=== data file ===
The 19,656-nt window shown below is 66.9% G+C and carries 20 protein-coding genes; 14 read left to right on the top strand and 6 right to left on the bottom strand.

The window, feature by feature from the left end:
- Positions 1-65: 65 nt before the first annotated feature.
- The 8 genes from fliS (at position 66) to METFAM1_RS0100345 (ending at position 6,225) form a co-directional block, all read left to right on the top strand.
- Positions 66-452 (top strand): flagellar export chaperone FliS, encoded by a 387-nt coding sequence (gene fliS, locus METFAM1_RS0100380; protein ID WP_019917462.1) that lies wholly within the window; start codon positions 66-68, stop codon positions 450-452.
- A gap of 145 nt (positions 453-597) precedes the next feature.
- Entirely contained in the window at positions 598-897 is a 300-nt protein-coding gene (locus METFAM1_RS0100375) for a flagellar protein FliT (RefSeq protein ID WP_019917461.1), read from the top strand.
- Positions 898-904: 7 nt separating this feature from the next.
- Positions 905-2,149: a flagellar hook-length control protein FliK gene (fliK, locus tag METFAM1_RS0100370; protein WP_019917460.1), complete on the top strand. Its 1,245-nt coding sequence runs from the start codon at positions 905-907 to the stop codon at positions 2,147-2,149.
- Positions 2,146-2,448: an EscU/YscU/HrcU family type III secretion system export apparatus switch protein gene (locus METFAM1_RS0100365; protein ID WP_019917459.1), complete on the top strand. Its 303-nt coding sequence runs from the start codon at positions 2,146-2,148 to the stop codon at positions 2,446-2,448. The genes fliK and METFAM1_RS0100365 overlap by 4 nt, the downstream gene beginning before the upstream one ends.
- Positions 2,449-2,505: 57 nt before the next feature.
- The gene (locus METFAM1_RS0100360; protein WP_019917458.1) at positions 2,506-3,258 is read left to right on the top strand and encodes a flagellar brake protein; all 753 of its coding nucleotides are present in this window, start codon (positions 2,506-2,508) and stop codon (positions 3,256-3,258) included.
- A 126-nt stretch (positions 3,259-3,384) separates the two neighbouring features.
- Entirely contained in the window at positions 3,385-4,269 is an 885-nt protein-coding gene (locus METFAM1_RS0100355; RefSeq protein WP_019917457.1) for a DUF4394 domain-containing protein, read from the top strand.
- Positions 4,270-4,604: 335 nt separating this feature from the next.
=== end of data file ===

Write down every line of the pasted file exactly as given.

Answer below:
The 19,656-nt window shown below is 66.9% G+C and carries 20 protein-coding genes; 14 read left to right on the top strand and 6 right to left on the bottom strand.

The window, feature by feature from the left end:
- Positions 1-65: 65 nt before the first annotated feature.
- The 8 genes from fliS (at position 66) to METFAM1_RS0100345 (ending at position 6,225) form a co-directional block, all read left to right on the top strand.
- Positions 66-452 (top strand): flagellar export chaperone FliS, encoded by a 387-nt coding sequence (gene fliS, locus METFAM1_RS0100380; protein ID WP_019917462.1) that lies wholly within the window; start codon positions 66-68, stop codon positions 450-452.
- A gap of 145 nt (positions 453-597) precedes the next feature.
- Entirely contained in the window at positions 598-897 is a 300-nt protein-coding gene (locus METFAM1_RS0100375) for a flagellar protein FliT (RefSeq protein ID WP_019917461.1), read from the top strand.
- Positions 898-904: 7 nt separating this feature from the next.
- Positions 905-2,149: a flagellar hook-length control protein FliK gene (fliK, locus tag METFAM1_RS0100370; protein WP_019917460.1), complete on the top strand. Its 1,245-nt coding sequence runs from the start codon at positions 905-907 to the stop codon at positions 2,147-2,149.
- Positions 2,146-2,448: an EscU/YscU/HrcU family type III secretion system export apparatus switch protein gene (locus METFAM1_RS0100365; protein ID WP_019917459.1), complete on the top strand. Its 303-nt coding sequence runs from the start codon at positions 2,146-2,148 to the stop codon at positions 2,446-2,448. The genes fliK and METFAM1_RS0100365 overlap by 4 nt, the downstream gene beginning before the upstream one ends.
- Positions 2,449-2,505: 57 nt before the next feature.
- The gene (locus METFAM1_RS0100360; protein WP_019917458.1) at positions 2,506-3,258 is read left to right on the top strand and encodes a flagellar brake protein; all 753 of its coding nucleotides are present in this window, start codon (positions 2,506-2,508) and stop codon (positions 3,256-3,258) included.
- A 126-nt stretch (positions 3,259-3,384) separates the two neighbouring features.
- Entirely contained in the window at positions 3,385-4,269 is an 885-nt protein-coding gene (locus METFAM1_RS0100355; RefSeq protein WP_019917457.1) for a DUF4394 domain-containing protein, read from the top strand.
- Positions 4,270-4,604: 335 nt separating this feature from the next.